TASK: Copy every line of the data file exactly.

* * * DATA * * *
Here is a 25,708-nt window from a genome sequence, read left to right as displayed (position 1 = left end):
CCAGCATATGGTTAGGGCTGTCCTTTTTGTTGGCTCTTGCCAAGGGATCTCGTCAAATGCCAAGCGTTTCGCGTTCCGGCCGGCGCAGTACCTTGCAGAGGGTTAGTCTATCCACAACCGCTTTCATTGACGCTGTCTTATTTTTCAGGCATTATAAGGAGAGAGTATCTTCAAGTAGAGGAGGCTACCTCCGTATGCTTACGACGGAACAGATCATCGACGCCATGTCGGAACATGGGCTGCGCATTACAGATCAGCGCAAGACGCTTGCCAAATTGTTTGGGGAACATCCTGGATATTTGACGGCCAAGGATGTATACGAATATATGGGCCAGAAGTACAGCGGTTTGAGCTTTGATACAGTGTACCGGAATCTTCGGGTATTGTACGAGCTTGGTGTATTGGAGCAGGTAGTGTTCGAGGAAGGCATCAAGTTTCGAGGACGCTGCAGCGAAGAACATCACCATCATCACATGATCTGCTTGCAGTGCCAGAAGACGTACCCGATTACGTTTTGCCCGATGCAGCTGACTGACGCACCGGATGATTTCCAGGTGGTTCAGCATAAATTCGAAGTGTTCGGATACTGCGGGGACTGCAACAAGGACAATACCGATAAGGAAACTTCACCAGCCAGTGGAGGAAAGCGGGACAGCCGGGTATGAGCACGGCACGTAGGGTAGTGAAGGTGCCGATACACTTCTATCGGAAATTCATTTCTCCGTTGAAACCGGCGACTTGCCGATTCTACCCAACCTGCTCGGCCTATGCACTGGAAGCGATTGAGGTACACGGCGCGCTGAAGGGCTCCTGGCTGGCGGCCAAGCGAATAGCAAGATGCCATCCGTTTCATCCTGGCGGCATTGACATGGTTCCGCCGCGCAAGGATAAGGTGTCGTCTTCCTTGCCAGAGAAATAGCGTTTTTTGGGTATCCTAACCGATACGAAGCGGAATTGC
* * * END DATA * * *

Here is a 25,708-nt window from a genome sequence, read left to right as displayed (position 1 = left end):
CCAGCATATGGTTAGGGCTGTCCTTTTTGTTGGCTCTTGCCAAGGGATCTCGTCAAATGCCAAGCGTTTCGCGTTCCGGCCGGCGCAGTACCTTGCAGAGGGTTAGTCTATCCACAACCGCTTTCATTGACGCTGTCTTATTTTTCAGGCATTATAAGGAGAGAGTATCTTCAAGTAGAGGAGGCTACCTCCGTATGCTTACGACGGAACAGATCATCGACGCCATGTCGGAACATGGGCTGCGCATTACAGATCAGCGCAAGACGCTTGCCAAATTGTTTGGGGAACATCCTGGATATTTGACGGCCAAGGATGTATACGAATATATGGGCCAGAAGTACAGCGGTTTGAGCTTTGATACAGTGTACCGGAATCTTCGGGTATTGTACGAGCTTGGTGTATTGGAGCAGGTAGTGTTCGAGGAAGGCATCAAGTTTCGAGGACGCTGCAGCGAAGAACATCACCATCATCACATGATCTGCTTGCAGTGCCAGAAGACGTACCCGATTACGTTTTGCCCGATGCAGCTGACTGACGCACCGGATGATTTCCAGGTGGTTCAGCATAAATTCGAAGTGTTCGGATACTGCGGGGACTGCAACAAGGACAATACCGATAAGGAAACTTCACCAGCCAGTGGAGGAAAGCGGGACAGCCGGGTATGAGCACGGCACGTAGGGTAGTGAAGGTGCCGATACACTTCTATCGGAAATTCATTTCTCCGTTGAAACCGGCGACTTGCCGATTCTACCCAACCTGCTCGGCCTATGCACTGGAAGCGATTGAGGTACACGGCGCGCTGAAGGGCTCCTGGCTGGCGGCCAAGCGAATAGCAAGATGCCATCCGTTTCATCCTGGCGGCATTGACATGGTTCCGCCGCGCAAGGATAAGGTGTCGTCTTCCTTGCCAGAGAAATAGCGTTTTTTGGGTATCCTAACCGATACGAAGCGGAATTGC